Tag Archives: karmic

HDD failure warning in Ubuntu Karmic (9.10)

I started to write a blog post about my backup solution, but didn’t actually finish it before this happened. I only got it running on Wednesday this week, when today my laptop (running Ubuntu 9.04) refused to boot! I was getting a lot of I/O and “DRDY ERR” error messages. The boot process mounted the drive read only, dropped me to a shell and told me to run fsck manually (not terribly helpful for inexperienced users I might add).

Anyway, instead of doing that I elected to reboot from a flash drive with 9.10 alpha6 on it, and examine the disk from a properly working system. After booting Karmic, I was greeted with the following message:


How thoughtful!

The “icon” it’s referring to is a little disk icon in the top right of the screen with an exclamation mark on it. Clicking on it brings up the new Palimpsest Disk Utility – a nice step forward from 9.04, which only included gparted. There’s not really anything wrong with gparted, but its main focus is on partitioning and it doesn’t have other disk management features such as SMART monitoring. And Palimpsest does present a nice interface:

Palimpsest Disk Utility

Bad sectors are not a good sign, so it would seem that this not-very-old 500gb hard drive is on the way out.

To “repair” the bad sectors (i.e. make sure the filesystem doesn’t use them), I ran “fsck -c /dev/sda5” (sda5 is my root partition, the one that was giving me trouble). This runs the filesystem check in conjunction with the badblocks tools. For now it’s up and running again, but I’ll be replacing the drive and restoring my data before sending it off for RMA!

It looks like I won’t need to go back to a backup, but this certainly shows the value of regular backups and when my laptop failed to boot I was extremely glad I had them!

Ubuntu 9.10 beta is only a week away, and so far “Karmic Koala” is shaping up to be a solid release.

Ubuntu 9.10 Alpha 6 Impressions

So it’s Saturday night and… I’m blogging about Karmic Koala. My social life has really taken off recently.

But on a more serious note I took alpha 6 for a spin on my E4300, and so far I’m impressed. I haven’t actually installed it to the hard drive yet, just booted from a USB key. But everything’s working well so far, and kernel mode setting is just the bees knees. It’s amazing how much of a difference it makes when switching terminals – it’s instantaneous. You will definitely want to be running an Intel or ATI card for this version.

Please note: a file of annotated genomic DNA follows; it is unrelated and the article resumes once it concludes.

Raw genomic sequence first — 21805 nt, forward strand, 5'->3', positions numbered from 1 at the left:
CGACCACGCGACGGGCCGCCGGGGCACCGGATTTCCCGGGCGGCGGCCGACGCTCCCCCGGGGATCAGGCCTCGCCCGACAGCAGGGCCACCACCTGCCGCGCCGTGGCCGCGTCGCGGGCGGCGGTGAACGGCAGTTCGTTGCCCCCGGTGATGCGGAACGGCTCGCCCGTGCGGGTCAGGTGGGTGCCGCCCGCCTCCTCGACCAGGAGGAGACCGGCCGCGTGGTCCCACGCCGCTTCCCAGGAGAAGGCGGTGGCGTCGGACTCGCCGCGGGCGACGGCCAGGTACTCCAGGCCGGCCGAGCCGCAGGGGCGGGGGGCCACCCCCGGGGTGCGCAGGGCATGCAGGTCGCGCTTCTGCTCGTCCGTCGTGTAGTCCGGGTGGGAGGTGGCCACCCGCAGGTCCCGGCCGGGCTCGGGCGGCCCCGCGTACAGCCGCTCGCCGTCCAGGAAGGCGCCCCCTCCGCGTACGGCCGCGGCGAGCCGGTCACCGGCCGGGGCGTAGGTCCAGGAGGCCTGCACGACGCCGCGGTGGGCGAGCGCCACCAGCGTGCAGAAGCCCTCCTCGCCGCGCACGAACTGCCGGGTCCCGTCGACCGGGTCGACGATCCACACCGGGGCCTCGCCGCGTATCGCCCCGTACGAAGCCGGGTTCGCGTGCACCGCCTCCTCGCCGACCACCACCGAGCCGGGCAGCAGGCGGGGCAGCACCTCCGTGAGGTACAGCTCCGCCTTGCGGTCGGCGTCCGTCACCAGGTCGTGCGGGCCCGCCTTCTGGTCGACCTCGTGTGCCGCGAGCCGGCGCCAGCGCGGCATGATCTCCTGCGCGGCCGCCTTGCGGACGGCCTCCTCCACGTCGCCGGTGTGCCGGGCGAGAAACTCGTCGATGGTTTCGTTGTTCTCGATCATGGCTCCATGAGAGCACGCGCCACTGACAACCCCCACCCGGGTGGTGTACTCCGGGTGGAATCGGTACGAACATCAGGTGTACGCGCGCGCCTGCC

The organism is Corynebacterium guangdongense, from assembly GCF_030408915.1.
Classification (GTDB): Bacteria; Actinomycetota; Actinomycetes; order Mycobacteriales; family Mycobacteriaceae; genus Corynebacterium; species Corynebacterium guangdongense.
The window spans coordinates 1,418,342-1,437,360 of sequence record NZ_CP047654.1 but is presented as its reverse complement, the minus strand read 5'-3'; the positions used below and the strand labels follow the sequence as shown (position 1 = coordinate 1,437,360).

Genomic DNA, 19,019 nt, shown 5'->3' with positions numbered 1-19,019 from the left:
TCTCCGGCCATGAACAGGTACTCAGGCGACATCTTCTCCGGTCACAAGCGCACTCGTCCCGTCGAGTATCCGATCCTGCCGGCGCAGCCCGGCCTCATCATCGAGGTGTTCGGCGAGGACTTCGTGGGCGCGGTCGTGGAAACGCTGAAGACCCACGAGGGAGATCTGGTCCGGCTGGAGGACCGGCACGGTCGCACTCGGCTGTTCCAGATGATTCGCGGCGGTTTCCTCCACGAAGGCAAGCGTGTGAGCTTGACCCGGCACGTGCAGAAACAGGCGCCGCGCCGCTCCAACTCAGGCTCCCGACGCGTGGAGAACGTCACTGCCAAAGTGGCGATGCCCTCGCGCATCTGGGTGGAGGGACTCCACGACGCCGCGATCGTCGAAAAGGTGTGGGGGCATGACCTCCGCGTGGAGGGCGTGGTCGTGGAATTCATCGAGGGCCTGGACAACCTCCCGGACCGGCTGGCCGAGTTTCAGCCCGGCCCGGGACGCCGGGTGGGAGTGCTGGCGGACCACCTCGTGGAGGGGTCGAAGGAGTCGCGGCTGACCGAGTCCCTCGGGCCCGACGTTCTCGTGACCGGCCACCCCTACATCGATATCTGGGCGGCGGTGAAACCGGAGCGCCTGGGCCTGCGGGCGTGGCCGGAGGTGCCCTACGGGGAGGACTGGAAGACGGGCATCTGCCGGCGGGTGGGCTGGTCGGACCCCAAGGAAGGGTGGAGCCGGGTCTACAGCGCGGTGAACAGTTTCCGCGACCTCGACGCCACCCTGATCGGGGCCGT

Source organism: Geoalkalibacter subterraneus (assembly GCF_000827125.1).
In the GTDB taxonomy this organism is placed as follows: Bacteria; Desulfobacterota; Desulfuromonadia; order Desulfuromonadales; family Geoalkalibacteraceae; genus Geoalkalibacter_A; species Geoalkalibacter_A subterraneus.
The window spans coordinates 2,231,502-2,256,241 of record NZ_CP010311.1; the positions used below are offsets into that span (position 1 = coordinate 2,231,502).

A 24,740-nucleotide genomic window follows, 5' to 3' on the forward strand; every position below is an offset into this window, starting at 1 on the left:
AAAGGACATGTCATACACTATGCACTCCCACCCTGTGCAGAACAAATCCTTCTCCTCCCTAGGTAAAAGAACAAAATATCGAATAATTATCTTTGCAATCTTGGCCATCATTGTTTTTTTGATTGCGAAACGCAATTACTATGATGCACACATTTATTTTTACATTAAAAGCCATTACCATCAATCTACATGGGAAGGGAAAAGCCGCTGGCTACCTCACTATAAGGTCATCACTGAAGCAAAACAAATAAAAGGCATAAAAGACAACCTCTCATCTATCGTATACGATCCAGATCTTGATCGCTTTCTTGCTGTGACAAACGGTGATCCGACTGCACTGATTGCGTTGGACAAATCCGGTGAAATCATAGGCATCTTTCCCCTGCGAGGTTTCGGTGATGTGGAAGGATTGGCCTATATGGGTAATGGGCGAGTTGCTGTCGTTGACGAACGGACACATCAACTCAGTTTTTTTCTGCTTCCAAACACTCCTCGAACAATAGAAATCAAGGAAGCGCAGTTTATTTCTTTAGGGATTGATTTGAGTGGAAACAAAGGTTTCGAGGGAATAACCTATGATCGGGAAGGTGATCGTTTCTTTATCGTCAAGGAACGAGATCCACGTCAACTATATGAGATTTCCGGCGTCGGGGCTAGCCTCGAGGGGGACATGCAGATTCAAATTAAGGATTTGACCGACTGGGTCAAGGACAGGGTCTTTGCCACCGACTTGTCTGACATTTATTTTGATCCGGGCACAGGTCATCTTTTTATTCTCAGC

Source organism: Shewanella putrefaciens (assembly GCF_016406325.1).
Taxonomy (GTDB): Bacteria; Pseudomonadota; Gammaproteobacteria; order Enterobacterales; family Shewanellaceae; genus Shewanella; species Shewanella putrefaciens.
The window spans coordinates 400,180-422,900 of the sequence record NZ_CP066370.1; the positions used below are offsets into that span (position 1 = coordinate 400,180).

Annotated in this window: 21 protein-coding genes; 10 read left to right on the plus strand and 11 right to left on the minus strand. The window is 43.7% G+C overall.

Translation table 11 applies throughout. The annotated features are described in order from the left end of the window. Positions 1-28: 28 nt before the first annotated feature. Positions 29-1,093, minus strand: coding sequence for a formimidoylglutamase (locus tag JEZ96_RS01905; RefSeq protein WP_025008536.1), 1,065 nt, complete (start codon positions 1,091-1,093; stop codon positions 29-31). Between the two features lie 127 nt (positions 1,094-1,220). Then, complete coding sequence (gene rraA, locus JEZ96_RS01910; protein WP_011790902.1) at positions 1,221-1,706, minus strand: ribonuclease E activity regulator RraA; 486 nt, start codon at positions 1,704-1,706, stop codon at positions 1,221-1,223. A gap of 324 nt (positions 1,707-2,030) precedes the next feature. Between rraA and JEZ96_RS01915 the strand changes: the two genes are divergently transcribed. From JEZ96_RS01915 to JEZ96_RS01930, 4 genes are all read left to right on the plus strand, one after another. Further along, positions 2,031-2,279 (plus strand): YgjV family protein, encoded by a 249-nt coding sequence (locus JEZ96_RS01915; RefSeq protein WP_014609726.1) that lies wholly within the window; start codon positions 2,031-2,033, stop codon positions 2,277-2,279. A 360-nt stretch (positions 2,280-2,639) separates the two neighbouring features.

I’ll be upgrading permanently once the beta comes out, so I’ll go into more detail then. I’ll also be refreshing my Mythbuntu media PC (Athlon II 250, Geforce 8200 motherboard), older laptop (HP nx6120), and maybe my old desktop (Intel P35 + ATI 4850), which gives a pretty broad coverage in terms of hardware testing. I’m looking forward to seeing if battery life has improved, as when Vista gets 5 hours and Ubuntu just over 3, you know something’s wrong.

It will also be nice to have an up to date browser again – Firefox 3.5 under Jaunty is not well integrated. Can’t comment on the boot speed as my flash drive is rather slow (and the live distro is not really indicative anyway). I tried to have a go with the new gnome-shell too, but unfortunately couldn’t get it to load. All I did was aptitude install gnome-shell from the live usb distro, so hopefully I’ll be able to get it working after installing the beta.

Decided it’s time to finally wipe Windows too, I never boot to it so it’s just a waste of 80gb. Believe it or not, this will actually be the first time I’ve not had Windows installed on my main computer, so quite a milestone really. It’s been over 3 years since I switched to using Ubuntu as my main OS, and looking back at Ubuntu 3 years ago it has come a long way. Edgy Eft (6.10) was usuable but rough (wireless networking was huge pain), and 7.04 was a big improvement. 7.10 was one of those high points, and was when I first started seriously recommending Ubuntu to others as a replacement for Windows. Then 8.04 with pulseaudio was a bit of a mixed bag but otherwise pretty solid, and 8.10 was a rather unexciting steady improvement. 9.04 was a big step forward with much faster boot times but big problems with the Intel graphics driver. 9.10 looks to resolve most of the Intel graphics regressions but I think we’ll find there will be room for 10.04 to improve again.

That’s one of the things I like about following Ubuntu – we get new toys to play with twice a year.